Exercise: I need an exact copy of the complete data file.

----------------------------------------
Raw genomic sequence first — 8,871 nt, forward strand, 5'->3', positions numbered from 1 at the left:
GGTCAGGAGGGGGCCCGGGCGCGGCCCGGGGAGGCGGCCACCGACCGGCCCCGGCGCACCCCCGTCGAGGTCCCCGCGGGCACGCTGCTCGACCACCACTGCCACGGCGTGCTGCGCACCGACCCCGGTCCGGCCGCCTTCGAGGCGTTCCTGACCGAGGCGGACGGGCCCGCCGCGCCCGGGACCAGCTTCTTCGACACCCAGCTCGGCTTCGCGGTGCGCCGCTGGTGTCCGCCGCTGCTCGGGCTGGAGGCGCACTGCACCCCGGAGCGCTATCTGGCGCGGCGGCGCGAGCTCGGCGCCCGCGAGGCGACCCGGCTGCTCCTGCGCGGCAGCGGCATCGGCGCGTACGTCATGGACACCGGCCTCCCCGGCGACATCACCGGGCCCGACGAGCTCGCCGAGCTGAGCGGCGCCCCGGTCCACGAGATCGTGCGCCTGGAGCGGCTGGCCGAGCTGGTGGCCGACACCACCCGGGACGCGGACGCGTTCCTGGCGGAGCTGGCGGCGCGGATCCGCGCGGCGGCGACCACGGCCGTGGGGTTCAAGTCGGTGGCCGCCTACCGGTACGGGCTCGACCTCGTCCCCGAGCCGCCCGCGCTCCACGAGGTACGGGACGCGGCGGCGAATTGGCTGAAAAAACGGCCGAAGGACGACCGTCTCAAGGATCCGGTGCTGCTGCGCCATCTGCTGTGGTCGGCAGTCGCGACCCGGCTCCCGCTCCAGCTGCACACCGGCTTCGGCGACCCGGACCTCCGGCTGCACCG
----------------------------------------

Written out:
Raw genomic sequence first — 8,871 nt, forward strand, 5'->3', positions numbered from 1 at the left:
GGTCAGGAGGGGGCCCGGGCGCGGCCCGGGGAGGCGGCCACCGACCGGCCCCGGCGCACCCCCGTCGAGGTCCCCGCGGGCACGCTGCTCGACCACCACTGCCACGGCGTGCTGCGCACCGACCCCGGTCCGGCCGCCTTCGAGGCGTTCCTGACCGAGGCGGACGGGCCCGCCGCGCCCGGGACCAGCTTCTTCGACACCCAGCTCGGCTTCGCGGTGCGCCGCTGGTGTCCGCCGCTGCTCGGGCTGGAGGCGCACTGCACCCCGGAGCGCTATCTGGCGCGGCGGCGCGAGCTCGGCGCCCGCGAGGCGACCCGGCTGCTCCTGCGCGGCAGCGGCATCGGCGCGTACGTCATGGACACCGGCCTCCCCGGCGACATCACCGGGCCCGACGAGCTCGCCGAGCTGAGCGGCGCCCCGGTCCACGAGATCGTGCGCCTGGAGCGGCTGGCCGAGCTGGTGGCCGACACCACCCGGGACGCGGACGCGTTCCTGGCGGAGCTGGCGGCGCGGATCCGCGCGGCGGCGACCACGGCCGTGGGGTTCAAGTCGGTGGCCGCCTACCGGTACGGGCTCGACCTCGTCCCCGAGCCGCCCGCGCTCCACGAGGTACGGGACGCGGCGGCGAATTGGCTGAAAAAACGGCCGAAGGACGACCGTCTCAAGGATCCGGTGCTGCTGCGCCATCTGCTGTGGTCGGCAGTCGCGACCCGGCTCCCGCTCCAGCTGCACACCGGCTTCGGCGACCCGGACCTCCGGCTGCACCG